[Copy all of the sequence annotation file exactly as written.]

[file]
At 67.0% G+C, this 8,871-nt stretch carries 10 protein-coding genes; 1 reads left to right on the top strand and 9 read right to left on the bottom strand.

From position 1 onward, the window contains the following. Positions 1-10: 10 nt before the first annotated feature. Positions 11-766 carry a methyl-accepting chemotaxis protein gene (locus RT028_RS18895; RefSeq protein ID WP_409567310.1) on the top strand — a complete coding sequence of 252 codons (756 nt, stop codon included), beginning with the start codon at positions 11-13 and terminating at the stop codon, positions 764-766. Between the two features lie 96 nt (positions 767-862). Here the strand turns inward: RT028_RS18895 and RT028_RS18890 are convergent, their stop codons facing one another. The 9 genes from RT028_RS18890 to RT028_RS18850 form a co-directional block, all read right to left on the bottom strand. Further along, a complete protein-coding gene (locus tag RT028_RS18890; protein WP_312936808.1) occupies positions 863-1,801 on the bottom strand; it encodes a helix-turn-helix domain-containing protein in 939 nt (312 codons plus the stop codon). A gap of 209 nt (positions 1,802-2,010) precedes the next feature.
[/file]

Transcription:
At 67.0% G+C, this 8,871-nt stretch carries 10 protein-coding genes; 1 reads left to right on the top strand and 9 read right to left on the bottom strand.

From position 1 onward, the window contains the following. Positions 1-10: 10 nt before the first annotated feature. Positions 11-766 carry a methyl-accepting chemotaxis protein gene (locus RT028_RS18895; RefSeq protein ID WP_409567310.1) on the top strand — a complete coding sequence of 252 codons (756 nt, stop codon included), beginning with the start codon at positions 11-13 and terminating at the stop codon, positions 764-766. Between the two features lie 96 nt (positions 767-862). Here the strand turns inward: RT028_RS18895 and RT028_RS18890 are convergent, their stop codons facing one another. The 9 genes from RT028_RS18890 to RT028_RS18850 form a co-directional block, all read right to left on the bottom strand. Further along, a complete protein-coding gene (locus tag RT028_RS18890; protein WP_312936808.1) occupies positions 863-1,801 on the bottom strand; it encodes a helix-turn-helix domain-containing protein in 939 nt (312 codons plus the stop codon). A gap of 209 nt (positions 1,802-2,010) precedes the next feature.